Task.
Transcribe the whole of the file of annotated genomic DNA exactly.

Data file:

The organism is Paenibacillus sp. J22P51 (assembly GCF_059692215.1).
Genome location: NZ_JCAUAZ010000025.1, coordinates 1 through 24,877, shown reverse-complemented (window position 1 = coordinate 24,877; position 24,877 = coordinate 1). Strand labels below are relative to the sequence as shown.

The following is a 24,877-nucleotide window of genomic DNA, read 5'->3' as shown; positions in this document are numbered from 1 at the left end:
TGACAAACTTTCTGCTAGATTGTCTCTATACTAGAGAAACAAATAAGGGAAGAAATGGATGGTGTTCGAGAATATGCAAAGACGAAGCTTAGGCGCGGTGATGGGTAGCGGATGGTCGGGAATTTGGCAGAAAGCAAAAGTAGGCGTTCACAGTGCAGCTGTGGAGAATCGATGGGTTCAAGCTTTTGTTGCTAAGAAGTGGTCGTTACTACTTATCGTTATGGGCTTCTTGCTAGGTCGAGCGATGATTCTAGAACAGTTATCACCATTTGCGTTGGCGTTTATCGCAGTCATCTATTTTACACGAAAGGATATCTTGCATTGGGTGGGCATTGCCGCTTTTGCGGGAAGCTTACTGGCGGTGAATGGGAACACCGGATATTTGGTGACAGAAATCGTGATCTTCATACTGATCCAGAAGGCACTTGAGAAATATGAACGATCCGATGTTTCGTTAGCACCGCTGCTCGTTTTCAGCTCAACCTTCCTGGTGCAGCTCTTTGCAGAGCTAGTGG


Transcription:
The organism is Paenibacillus sp. J22P51 (assembly GCF_059692215.1).
Genome location: NZ_JCAUAZ010000025.1, coordinates 1 through 24,877, shown reverse-complemented (window position 1 = coordinate 24,877; position 24,877 = coordinate 1). Strand labels below are relative to the sequence as shown.

The following is a 24,877-nucleotide window of genomic DNA, read 5'->3' as shown; positions in this document are numbered from 1 at the left end:
TGACAAACTTTCTGCTAGATTGTCTCTATACTAGAGAAACAAATAAGGGAAGAAATGGATGGTGTTCGAGAATATGCAAAGACGAAGCTTAGGCGCGGTGATGGGTAGCGGATGGTCGGGAATTTGGCAGAAAGCAAAAGTAGGCGTTCACAGTGCAGCTGTGGAGAATCGATGGGTTCAAGCTTTTGTTGCTAAGAAGTGGTCGTTACTACTTATCGTTATGGGCTTCTTGCTAGGTCGAGCGATGATTCTAGAACAGTTATCACCATTTGCGTTGGCGTTTATCGCAGTCATCTATTTTACACGAAAGGATATCTTGCATTGGGTGGGCATTGCCGCTTTTGCGGGAAGCTTACTGGCGGTGAATGGGAACACCGGATATTTGGTGACAGAAATCGTGATCTTCATACTGATCCAGAAGGCACTTGAGAAATATGAACGATCCGATGTTTCGTTAGCACCGCTGCTCGTTTTCAGCTCAACCTTCCTGGTGCAGCTCTTTGCAGAGCTAGTGG